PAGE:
A lot of the work in Yoga is about being aware of thoughts and what shows up in the body-mind as we tune in. However, even more of the work should then be on dissolving exactly this and allowing the process of letting go be one that reveals the true undercurrent of the mind from the space of the soul. Now you might be asking “how the heck do I know when I'm tuned into my soul?” Because I’ll be honest, I always am!
Well, the short answer is ‘practice’. But here’s some other ideas:
- Just tune in and accept the process. Allow the mind to move. Begin to learn the tricks of the mind by simply paying attention and noticing what comes up.
- Become the witness to the mind. Sit back and watch it work. Enjoy the show! It may becoming clear that though we function through the work of the mind, we are not in fact limited by it.
- Begin to establish what thoughts and mind activities seem useful and deeply resonate as being ‘true’. Use self reflection on experiences, your senses, and your gut as a means of sifting through the chaos of the mind in order to find the pieces that truly ‘fit’.
- Remember our perception and our thoughts can be misconceived; work to see things the way they truly are. The mind is not able to discern what is ‘real’ and what is ‘not’, so it’s important to sculpt focus on aspects of life that really are peaceful and positive.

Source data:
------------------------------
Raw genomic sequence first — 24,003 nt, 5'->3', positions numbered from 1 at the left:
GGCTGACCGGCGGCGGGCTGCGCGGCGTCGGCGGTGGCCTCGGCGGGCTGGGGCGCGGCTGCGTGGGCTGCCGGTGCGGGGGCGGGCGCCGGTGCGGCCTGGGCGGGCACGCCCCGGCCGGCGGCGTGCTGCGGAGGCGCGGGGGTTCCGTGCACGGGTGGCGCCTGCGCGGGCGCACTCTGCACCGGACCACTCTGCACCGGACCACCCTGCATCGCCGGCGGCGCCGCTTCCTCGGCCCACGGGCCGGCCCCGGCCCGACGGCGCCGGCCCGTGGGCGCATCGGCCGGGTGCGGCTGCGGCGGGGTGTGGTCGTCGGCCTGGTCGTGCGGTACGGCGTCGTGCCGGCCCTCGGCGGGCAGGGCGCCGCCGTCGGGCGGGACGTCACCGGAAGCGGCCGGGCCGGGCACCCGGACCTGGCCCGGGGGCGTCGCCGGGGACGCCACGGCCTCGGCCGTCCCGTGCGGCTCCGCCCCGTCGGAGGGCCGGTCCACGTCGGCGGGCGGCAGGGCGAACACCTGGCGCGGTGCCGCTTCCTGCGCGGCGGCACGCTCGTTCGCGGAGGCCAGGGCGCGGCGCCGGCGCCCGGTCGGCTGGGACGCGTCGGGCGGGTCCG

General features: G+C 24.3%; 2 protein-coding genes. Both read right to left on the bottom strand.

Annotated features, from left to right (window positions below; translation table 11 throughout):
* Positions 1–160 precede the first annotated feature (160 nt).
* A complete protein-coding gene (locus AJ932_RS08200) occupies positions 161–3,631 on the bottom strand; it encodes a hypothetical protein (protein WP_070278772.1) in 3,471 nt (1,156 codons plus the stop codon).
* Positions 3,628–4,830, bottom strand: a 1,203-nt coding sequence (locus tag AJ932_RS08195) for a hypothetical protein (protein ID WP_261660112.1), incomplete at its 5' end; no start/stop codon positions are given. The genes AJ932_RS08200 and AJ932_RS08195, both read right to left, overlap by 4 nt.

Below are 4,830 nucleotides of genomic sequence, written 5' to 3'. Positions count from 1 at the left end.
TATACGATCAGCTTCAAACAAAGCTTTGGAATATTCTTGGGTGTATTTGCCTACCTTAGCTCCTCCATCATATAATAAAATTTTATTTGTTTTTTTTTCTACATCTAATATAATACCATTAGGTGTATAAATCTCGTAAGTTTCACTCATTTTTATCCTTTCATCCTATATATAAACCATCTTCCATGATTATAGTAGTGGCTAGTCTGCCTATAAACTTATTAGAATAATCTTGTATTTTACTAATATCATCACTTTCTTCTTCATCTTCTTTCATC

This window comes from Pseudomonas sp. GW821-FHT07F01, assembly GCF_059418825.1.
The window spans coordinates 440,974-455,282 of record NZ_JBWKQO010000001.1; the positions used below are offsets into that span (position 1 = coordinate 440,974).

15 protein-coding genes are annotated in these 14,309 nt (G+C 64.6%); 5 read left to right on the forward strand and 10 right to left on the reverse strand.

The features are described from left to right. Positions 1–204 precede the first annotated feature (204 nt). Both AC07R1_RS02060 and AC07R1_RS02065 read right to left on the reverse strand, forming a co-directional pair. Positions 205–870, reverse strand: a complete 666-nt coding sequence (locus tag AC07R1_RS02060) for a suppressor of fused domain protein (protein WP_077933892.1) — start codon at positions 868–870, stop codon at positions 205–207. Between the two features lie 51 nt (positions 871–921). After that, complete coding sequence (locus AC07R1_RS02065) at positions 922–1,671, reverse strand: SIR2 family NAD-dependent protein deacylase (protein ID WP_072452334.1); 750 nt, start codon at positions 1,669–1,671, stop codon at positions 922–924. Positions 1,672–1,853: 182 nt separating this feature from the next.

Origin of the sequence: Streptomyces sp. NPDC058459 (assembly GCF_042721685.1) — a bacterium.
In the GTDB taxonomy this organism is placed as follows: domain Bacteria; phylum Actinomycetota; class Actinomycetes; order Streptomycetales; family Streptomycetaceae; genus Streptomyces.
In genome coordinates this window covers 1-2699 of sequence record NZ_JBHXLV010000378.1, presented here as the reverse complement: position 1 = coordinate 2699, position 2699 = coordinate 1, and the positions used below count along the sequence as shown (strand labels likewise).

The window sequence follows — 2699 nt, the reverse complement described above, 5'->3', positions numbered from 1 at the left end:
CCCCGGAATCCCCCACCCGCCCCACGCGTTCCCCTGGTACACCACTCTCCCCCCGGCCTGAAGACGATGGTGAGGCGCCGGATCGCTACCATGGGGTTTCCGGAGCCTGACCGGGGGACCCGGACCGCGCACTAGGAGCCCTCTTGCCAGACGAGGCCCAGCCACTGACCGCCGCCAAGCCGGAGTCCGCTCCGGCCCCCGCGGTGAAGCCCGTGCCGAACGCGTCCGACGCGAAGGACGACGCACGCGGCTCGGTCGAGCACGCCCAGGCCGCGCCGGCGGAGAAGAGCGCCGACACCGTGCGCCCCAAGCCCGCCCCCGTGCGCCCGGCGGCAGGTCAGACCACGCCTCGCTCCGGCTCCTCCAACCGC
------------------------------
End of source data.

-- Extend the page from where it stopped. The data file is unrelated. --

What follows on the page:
- Explore deep mindful relaxation and tend to the process of being thoughtless. Drop into the space of the body or heart and allow these parts of ourself to focus the mind. Don’t be alarmed that the mind still wanders, it’s the intention and practice of deeply relaxing that will provide space for the mind to settle and eventually clear.
- Dissolve memories. Begin to understand that though memories can be wonderful, they can also be harmful. Provide space within yourself by allowing memories to just ‘be’. Do not try and label them or attach much meaning to them. Do not define yourself by them. In reality, over time, even the fondest of memories that we do not want to forget become skewed, slightly altered as life continues to shape experience.
So, if I were to ask you again if you are able to experience a mind that is blissfully free, would you have a different answer than before? I hope so. By being able to understand and then study the ways of the mind, we develop the awareness that will ultimately allow us to see our true nature as separate from the mind. The mind is free to be, and so are you. When we become caught in our thoughts we limit what we are capable of. If we allow the mind to move and do not become attached, we can experience a true sense of freedom, of clarity and deep connection to ourSelf. Patanjali says that “through sustained practice and the cultivation of dispassion, these fluctuations of mind can be stilled” (Yoga Sutras 1.12). The reality is there is peace and great bliss within the storm, it’s all through the eye of the beholder. Through sustained awareness of this truth, all else will be put at ease. Enjoy the ride!
Written By: Robyn Thomas, Co-Founder of Sivatantra Yoga